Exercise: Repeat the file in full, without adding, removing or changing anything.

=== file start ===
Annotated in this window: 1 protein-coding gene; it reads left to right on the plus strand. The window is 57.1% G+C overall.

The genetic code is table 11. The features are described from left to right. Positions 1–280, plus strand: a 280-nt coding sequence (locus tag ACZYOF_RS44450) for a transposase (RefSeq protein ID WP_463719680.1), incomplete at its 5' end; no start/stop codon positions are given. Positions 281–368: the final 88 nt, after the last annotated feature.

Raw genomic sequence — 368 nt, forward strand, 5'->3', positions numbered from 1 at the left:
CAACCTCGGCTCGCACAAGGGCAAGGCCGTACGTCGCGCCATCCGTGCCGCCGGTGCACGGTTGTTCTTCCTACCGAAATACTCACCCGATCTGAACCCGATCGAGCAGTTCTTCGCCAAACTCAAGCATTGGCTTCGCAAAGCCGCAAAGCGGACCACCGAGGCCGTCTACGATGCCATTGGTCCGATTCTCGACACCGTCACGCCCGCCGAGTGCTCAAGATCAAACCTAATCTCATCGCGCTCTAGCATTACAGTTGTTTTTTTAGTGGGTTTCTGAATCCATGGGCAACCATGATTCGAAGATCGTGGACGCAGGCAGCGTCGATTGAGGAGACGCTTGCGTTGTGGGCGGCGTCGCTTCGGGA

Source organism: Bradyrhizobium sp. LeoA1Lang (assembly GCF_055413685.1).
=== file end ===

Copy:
Annotated in this window: 1 protein-coding gene; it reads left to right on the plus strand. The window is 57.1% G+C overall.

The genetic code is table 11. The features are described from left to right. Positions 1–280, plus strand: a 280-nt coding sequence (locus tag ACZYOF_RS44450) for a transposase (RefSeq protein ID WP_463719680.1), incomplete at its 5' end; no start/stop codon positions are given. Positions 281–368: the final 88 nt, after the last annotated feature.

Raw genomic sequence — 368 nt, forward strand, 5'->3', positions numbered from 1 at the left:
CAACCTCGGCTCGCACAAGGGCAAGGCCGTACGTCGCGCCATCCGTGCCGCCGGTGCACGGTTGTTCTTCCTACCGAAATACTCACCCGATCTGAACCCGATCGAGCAGTTCTTCGCCAAACTCAAGCATTGGCTTCGCAAAGCCGCAAAGCGGACCACCGAGGCCGTCTACGATGCCATTGGTCCGATTCTCGACACCGTCACGCCCGCCGAGTGCTCAAGATCAAACCTAATCTCATCGCGCTCTAGCATTACAGTTGTTTTTTTAGTGGGTTTCTGAATCCATGGGCAACCATGATTCGAAGATCGTGGACGCAGGCAGCGTCGATTGAGGAGACGCTTGCGTTGTGGGCGGCGTCGCTTCGGGA

Source organism: Bradyrhizobium sp. LeoA1Lang (assembly GCF_055413685.1).